63. Political Campaigns: Dont Throw Your Hat in the Ring Without Effective Branding

62. A Well-Designed Interview About Design—Part II

61. A Well-Designed Interview About Design—Part I

60. Refreshing Your Newsletter is Like Getting a Car Wash

59. Why Small Businesses Need Newsletters for Effective Marketing

58. Why Doctor Groups and Healthcare Professionals Need Newsletters

57. Fly Higher with an Airline Newsletter

56. The Value of Transit Industry Newsletters

 55. How the Printing Industry Has Become Environmentally-Friendly

54. Look No Further for Inspiration

53. Paper Adds Weight to Your Marketing

52. Happy Halloween from Successful Corporate Communications!

51. 50 Reasons to Follow the Successful Corporate Communications Blog

Use these great ideas to grow your corporate marketing, design more effective publications, gather inspiration, use paper effectively, refresh your newsletter, develop effective recreational catalogs, make delivery services run smoothly, and to try new photo treatments.

Like silver, a precious metal which symbolizes a “75th anniversary, these 75 blog posts are precious tips for building successful corporate communications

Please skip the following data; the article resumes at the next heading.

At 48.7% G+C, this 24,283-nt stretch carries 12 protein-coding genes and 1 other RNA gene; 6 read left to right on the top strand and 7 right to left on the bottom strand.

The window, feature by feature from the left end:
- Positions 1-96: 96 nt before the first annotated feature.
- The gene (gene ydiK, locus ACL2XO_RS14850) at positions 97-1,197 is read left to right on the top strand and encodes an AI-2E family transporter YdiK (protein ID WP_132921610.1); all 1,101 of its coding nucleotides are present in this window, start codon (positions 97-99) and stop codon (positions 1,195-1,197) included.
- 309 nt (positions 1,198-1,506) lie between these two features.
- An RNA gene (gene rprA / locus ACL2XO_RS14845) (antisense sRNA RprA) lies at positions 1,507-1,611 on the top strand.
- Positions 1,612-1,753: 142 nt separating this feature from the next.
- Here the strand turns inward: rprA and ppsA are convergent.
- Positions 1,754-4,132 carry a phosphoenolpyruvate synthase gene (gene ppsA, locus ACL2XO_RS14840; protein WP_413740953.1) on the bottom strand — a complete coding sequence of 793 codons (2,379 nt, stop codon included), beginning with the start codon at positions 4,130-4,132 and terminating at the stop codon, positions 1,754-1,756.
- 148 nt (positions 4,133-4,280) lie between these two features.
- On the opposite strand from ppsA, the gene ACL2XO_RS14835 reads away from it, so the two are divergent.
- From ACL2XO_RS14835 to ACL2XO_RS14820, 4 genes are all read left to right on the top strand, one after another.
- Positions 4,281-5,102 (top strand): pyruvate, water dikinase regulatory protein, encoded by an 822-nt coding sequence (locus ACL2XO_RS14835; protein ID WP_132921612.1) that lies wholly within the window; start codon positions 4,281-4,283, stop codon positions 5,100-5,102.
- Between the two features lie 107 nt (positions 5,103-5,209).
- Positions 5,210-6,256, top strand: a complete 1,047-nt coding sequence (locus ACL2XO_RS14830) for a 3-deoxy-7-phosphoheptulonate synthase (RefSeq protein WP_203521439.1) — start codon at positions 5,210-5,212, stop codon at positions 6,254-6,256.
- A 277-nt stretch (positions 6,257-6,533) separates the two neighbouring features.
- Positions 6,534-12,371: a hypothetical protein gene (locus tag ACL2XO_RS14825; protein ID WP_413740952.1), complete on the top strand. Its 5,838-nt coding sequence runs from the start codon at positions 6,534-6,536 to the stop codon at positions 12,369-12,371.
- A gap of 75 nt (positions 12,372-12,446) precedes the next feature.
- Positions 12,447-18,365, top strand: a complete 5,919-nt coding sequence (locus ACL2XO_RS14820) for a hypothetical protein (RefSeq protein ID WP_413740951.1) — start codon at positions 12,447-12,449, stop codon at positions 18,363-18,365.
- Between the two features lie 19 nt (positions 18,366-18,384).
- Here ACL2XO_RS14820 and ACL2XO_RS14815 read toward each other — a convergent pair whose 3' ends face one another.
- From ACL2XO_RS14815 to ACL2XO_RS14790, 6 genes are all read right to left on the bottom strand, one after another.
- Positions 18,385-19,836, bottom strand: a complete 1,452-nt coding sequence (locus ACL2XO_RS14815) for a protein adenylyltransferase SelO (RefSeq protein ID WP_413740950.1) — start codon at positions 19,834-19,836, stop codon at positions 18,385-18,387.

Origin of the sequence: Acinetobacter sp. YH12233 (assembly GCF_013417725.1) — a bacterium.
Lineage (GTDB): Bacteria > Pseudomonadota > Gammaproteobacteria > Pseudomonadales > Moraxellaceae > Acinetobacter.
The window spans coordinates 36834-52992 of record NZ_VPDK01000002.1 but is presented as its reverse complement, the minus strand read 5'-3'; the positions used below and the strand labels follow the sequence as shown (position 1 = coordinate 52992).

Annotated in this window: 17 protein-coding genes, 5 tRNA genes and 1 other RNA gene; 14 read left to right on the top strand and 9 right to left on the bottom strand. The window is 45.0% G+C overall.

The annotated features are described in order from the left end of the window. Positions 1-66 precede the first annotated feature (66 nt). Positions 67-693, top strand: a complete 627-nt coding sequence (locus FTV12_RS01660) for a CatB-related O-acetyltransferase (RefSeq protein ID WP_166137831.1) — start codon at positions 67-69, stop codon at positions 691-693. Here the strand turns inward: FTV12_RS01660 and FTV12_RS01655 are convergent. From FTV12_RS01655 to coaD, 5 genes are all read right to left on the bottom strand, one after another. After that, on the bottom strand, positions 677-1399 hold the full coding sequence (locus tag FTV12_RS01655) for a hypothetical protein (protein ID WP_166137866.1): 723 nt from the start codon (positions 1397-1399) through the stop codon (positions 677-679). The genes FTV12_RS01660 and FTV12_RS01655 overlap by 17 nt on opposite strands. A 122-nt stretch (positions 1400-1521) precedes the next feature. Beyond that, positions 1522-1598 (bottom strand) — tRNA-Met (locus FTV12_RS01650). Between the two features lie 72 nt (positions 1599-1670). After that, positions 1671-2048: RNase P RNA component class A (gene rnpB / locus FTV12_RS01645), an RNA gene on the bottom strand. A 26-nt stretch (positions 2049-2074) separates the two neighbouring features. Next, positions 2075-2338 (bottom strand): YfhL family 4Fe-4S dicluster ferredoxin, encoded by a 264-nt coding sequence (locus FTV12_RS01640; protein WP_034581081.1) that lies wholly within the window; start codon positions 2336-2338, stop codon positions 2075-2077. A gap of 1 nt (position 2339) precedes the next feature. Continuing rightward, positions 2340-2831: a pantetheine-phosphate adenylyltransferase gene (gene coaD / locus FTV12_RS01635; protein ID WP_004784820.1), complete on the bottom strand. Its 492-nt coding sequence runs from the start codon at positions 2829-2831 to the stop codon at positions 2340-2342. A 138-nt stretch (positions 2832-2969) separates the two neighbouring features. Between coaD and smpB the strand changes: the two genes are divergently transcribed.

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If your company or organization needs an innovative or unique design solution for an invitation, corporate report, newsletter or website, please contact HWDS at hwdesign@west.netWe make beautiful things happen. To find out more please visit westdesign.com

Harlan West is the author of successfulcorporatecommunications.com and has been working as a creative director and design professional for more than 25 years and has designed and art directed hundred of publications for both print and online purposes.

 

Avoid Milk Toast Marketing for the Masses

harlanwestblogphotoBy Harlan West, Design and Marketing Professional with more than 25 years of experience designing materials for major healthcare organizations, municipalities and large corporations.

Why be boring when you can be exciting?  Effective design should be a means to creatively stand out from the crowd.

Do you often wonder why everyone has to drive basically the same mass-produced car and wear the same mass-produced clothes?  Cars, for instance, have become so blazae, with everyone driving basically the same milk-toast 4-door sedan. Even luxury vehicle manufacturers copy each other and offer little variation from the competition.  Milk Bottle,Glass, Egg and Bread on white BackgroundIt’s too bad that we don’t have more stylish models like the big finned cars of the 1950s or the sleek muscle cars of the 1960s.  Let’s face it, there are fewer and fewer choices today. Indeed, it seems that nearly every time I discover a unique product it is not there when I return to the store. Unusual and slow-moving products end up in the marketing graveyard. In short, there is little room for anomalies and variety. Continue reading